The demand for materials and metals used to build low-carbon technology may grow immensely in the next few decades, the study noted.
Green technology comes at a price and India can play a pivotal role in breaking the “green curse” by persuading South Asian countries to adopt sustainable practices in mining critical minerals needed for solar power devices and the like, say experts.
Researchers, including Salim H. Ali from the University of Delaware, published a study recently to discuss how the global revolution to develop green, or low-carbon technology, could be at risk unless new international agreements are put in place to ensure a sustainable supply of rare minerals and metals.
“Many countries are now stricken with the ‘green curse’,” Ali, an environment and energy researcher, told PTI in a telephonic interview. “Green curse” refers to a situation when a country’s increased investment in renewable energy, such as solar and wind power, generates a new set of resource and energy-related violent conflicts, he said.
The study, published in the journal Science, explained it further. “Mining for copper, needed for electric wires and circuits and thin-film solar cells, and mining for lithium used in batteries, has been criticised in Chile for depleting local groundwater resources across the Atacama Desert, destroying fragile ecosystems, and converting meadows and lagoons into salt flats,” the researchers wrote, citing an example.
“Metals and minerals are needed for low-carbon transition. But the current methods used for extracting them are dangerous and damaging to both the environment and surrounding communities,” study co-author Benjamin Sovacool from the University of Sussex in the UK told PTI.
According to Ali, countries like India should look at more sustainable mining models. “Mining is still done using old outdated models in many low- and middle-income countries,” he added. In his view, India is well positioned to drive policies and new conversations as the leader of the International Solar Alliance (ISA), a coalition of 121 countries initiated by India in 2015 to work for efficient exploitation of solar energy to reduce dependence on fossil fuels.
The demand for materials and metals used to build low-carbon technology may grow immensely in the next few decades, the study noted. “We are not creating a negative outlook, but stating that there is an opportunity for making mining for these minerals more responsible. The projected increase in demand could be potential good news for a country like India but it should be handled with care,” Ali explained.
According to scientists, the amount of cobalt, copper, lithium, cadmium, and rare earth elements needed for low-carbon technologies like solar photovoltaic cells, electric vehicle (EV) motors and batteries, wind turbines, and nuclear reactors will grow at a rapid pace in the upcoming years.
Materials used in electric vehicles (EVs), for instance, may grow in demand by 87,000 per cent, 1,000 per cent for wind power, and 3,000 per cent for solar cells from 2015 to 2060. While this projected increase could be good news for countries rich in mineral and metal wealth, Ali said the need of the hour is to establish environmentally friendly mining governance across the world, especially in low- and middle-income countries. Given the centrality of metals and minerals in low-carbon technology, India can help shape the important discussion on the need for materials security policies to be actively incorporated in future climate planning meets, he said.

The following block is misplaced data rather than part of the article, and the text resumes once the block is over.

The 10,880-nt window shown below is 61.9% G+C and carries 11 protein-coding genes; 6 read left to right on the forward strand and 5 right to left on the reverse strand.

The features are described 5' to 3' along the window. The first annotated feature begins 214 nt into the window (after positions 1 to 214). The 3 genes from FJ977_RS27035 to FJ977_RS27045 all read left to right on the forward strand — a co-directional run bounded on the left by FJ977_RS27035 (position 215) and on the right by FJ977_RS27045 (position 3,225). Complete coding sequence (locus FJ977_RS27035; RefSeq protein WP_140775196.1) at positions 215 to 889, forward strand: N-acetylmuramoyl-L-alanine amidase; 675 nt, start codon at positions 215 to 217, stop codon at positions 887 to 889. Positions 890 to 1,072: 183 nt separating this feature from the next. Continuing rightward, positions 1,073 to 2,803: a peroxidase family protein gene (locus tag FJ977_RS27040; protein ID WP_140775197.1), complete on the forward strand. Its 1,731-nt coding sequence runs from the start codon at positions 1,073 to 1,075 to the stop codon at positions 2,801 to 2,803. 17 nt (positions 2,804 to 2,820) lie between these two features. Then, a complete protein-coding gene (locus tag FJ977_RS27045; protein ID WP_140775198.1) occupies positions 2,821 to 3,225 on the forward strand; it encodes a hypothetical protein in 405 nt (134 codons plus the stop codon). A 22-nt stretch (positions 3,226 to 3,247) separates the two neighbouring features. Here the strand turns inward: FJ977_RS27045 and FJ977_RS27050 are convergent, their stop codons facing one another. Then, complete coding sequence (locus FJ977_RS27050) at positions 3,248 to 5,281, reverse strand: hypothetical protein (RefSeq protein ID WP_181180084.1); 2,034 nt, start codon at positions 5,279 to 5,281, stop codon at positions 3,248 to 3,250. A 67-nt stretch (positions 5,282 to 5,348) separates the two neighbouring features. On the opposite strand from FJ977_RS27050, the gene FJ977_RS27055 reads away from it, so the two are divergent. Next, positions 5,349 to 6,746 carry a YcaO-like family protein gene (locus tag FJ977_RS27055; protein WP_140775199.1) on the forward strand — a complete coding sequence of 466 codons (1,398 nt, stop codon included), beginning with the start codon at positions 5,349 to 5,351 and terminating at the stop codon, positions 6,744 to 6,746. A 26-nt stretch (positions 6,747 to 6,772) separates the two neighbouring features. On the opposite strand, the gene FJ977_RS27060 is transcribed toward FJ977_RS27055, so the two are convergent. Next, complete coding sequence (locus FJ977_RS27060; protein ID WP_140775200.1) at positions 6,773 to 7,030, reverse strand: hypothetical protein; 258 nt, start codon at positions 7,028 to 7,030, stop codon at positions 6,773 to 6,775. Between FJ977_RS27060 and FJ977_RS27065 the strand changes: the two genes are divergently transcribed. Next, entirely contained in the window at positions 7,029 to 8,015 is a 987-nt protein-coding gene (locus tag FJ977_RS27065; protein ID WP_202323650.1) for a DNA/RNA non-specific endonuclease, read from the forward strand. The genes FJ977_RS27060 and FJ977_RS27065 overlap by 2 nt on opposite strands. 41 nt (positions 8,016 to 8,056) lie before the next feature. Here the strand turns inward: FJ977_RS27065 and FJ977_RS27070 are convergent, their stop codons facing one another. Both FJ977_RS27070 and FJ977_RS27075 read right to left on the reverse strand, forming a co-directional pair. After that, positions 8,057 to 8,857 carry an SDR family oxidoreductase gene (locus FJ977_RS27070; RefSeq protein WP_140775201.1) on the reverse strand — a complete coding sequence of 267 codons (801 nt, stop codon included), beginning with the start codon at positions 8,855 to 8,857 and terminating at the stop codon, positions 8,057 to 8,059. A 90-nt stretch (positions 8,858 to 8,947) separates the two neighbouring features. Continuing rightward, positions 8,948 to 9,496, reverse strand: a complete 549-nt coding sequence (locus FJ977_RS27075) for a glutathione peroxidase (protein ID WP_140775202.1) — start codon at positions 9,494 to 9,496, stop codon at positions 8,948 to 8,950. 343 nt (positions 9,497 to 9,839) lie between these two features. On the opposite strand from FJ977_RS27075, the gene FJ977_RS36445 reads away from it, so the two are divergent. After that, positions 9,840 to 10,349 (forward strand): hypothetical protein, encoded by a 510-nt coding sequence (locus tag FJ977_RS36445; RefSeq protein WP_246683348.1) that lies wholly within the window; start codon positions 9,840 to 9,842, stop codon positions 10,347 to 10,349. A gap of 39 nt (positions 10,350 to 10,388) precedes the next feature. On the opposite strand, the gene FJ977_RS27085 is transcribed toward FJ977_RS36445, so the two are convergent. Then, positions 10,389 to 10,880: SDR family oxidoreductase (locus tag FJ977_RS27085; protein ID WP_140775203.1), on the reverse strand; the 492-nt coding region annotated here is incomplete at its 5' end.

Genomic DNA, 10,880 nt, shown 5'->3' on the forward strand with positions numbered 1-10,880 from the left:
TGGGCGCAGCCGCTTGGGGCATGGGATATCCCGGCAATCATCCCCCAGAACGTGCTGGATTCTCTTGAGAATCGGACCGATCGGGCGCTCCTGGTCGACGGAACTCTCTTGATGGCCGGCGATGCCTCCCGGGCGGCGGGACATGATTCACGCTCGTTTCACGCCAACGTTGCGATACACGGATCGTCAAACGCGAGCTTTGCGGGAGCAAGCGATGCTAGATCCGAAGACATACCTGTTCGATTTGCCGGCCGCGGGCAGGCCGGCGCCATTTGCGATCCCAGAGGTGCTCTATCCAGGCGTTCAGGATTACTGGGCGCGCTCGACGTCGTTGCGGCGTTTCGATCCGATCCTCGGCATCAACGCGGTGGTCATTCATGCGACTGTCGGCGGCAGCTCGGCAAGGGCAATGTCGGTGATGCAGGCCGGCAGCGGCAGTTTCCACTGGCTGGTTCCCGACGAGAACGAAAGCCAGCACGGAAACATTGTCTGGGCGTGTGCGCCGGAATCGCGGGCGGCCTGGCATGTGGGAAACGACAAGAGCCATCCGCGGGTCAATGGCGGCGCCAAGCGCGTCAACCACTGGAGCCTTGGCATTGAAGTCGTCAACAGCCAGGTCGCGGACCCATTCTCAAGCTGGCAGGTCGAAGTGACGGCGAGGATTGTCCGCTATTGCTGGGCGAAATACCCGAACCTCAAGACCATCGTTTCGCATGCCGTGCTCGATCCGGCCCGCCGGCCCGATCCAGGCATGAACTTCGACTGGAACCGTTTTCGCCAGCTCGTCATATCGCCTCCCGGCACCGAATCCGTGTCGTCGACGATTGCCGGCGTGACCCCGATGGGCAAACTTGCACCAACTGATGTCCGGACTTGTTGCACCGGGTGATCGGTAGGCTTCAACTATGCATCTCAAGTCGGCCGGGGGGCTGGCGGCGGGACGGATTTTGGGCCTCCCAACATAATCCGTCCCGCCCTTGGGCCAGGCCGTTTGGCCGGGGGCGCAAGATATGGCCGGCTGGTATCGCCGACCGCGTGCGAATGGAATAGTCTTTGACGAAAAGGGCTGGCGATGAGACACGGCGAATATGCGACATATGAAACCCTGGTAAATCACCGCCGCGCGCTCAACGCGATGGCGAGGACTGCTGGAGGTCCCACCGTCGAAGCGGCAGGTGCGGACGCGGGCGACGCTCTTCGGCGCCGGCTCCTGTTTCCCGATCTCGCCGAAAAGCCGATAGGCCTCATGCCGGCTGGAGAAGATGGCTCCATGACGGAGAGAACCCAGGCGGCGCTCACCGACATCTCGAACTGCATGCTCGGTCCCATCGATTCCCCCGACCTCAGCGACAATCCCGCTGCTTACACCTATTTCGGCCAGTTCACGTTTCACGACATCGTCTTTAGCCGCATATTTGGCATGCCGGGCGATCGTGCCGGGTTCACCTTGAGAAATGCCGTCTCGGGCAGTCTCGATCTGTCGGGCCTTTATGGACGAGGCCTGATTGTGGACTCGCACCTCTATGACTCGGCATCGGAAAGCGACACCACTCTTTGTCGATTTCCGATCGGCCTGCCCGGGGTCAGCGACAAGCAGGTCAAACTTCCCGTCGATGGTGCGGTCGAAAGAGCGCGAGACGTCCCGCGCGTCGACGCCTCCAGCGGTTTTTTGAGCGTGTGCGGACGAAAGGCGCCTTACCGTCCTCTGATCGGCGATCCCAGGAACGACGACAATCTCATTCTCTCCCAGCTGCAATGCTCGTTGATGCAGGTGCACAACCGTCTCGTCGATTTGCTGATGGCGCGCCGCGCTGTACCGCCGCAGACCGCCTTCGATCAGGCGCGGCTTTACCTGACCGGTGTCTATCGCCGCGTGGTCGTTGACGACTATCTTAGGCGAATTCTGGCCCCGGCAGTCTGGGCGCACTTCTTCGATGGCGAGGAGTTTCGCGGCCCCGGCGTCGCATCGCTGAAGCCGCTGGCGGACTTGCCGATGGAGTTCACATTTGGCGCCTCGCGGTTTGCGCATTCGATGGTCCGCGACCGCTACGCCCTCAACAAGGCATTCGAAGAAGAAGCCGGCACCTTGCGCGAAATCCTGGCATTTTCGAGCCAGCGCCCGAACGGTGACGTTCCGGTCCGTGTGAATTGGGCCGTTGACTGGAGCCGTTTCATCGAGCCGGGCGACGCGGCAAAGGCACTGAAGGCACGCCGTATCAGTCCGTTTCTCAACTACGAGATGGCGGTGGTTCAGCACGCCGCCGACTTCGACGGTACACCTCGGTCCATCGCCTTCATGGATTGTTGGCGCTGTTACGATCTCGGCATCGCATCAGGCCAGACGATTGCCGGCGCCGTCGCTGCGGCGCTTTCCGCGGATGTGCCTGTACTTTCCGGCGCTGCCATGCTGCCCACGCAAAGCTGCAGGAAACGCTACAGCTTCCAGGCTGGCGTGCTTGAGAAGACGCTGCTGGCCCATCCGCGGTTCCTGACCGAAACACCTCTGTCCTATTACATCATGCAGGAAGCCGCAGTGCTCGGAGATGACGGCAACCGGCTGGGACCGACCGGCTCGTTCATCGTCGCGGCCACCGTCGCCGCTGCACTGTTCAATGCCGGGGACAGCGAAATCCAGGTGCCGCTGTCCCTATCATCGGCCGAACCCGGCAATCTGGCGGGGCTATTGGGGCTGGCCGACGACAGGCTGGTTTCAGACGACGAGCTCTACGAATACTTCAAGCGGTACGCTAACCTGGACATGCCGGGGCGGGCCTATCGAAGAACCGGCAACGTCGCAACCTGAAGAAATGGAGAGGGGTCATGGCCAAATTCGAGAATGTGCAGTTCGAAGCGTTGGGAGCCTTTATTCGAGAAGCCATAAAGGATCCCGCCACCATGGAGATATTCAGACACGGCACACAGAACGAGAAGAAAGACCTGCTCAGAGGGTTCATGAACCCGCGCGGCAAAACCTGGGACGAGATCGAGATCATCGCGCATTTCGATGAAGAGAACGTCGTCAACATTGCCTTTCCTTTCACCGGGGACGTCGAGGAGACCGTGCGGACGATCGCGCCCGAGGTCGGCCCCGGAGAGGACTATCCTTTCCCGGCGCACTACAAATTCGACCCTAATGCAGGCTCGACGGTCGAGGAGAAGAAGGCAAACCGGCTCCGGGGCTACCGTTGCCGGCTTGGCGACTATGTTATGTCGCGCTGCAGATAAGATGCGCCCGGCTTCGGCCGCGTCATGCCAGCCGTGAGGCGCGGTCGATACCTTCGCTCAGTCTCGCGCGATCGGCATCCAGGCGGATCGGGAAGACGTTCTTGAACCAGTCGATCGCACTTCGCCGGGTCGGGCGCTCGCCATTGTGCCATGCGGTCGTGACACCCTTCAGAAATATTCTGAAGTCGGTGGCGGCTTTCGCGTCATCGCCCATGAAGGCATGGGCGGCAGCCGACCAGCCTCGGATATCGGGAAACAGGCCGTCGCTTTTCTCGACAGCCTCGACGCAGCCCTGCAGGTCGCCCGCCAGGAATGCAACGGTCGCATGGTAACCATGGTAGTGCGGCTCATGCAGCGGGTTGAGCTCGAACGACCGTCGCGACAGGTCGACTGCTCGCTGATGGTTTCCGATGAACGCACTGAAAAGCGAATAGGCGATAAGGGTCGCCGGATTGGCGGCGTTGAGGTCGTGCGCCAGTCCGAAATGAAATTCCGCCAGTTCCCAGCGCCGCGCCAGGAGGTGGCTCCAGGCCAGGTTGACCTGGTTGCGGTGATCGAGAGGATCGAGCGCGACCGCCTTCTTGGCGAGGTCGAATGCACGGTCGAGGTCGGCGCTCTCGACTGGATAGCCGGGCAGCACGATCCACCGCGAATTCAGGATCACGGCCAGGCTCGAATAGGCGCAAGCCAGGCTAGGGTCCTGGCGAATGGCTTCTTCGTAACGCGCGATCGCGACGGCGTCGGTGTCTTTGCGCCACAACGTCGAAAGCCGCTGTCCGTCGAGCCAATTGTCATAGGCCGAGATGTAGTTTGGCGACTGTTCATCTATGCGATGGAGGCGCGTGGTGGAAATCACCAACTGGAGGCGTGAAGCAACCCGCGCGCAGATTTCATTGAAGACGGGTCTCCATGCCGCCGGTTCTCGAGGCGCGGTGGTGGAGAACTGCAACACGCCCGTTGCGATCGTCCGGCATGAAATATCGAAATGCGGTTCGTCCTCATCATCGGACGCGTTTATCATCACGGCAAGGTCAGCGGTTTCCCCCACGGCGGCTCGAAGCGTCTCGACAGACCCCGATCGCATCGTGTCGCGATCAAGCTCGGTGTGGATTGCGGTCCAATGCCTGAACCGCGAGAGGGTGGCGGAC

“Climate goals and targets of countries must include elaborate policies on how these minerals are mined. Separate protocols on material supply for green technology, including their environmental, social, economic outcomes must be drafted,” Ali said.
According to Ali, current mining operations in India are largely domestic, and mostly involve extraction of energy-minerals including coal, oil, and natural gas by Indian players like Vedanta Resources Limited and Adani Group.
As a result, mining in India is not getting enough foreign attention, he said. “Strategic foreign investment is needed on non-energy minerals to improve India’s mining contribution. India needs to move away from energy-based minerals and needs to extensively map non-energy ores across the states,” Ali said.
China dominates the global mineral supply chain since it played a pivotal role in extensively mapping its abundance of rare-earth elements (REEs) but its mining practices are environmentally damaging and need to be revamped, he said. REEs like neodymium and dysprosium are needed for magnets in electric generators and wind turbines, and motors in EVs.
“Better coordination between foreign investment, local artisanal miners, and domestic companies in a strategic public-private partnership can benefit India,” Ali said. “If the reserves are relatively small, small scale mining can be an efficient investment, increasing labour opportunities,” he added.
In the Science study, the researchers also recommended that countries expand the recycling and reuse of rare minerals to extend product lifetimes.”As the global energy landscape changes, it is becoming more mineral and metal intensive,” Morgan Bazillian, study co-author from the Colorado School of Mines in the US, said in a statement.
“Thus, the sustainability and security of material supply chains is essential to supporting the energy transition. How we shape that pathway will have important consequences for everything from the environment, to development, and geopolitics,” Bazillian added.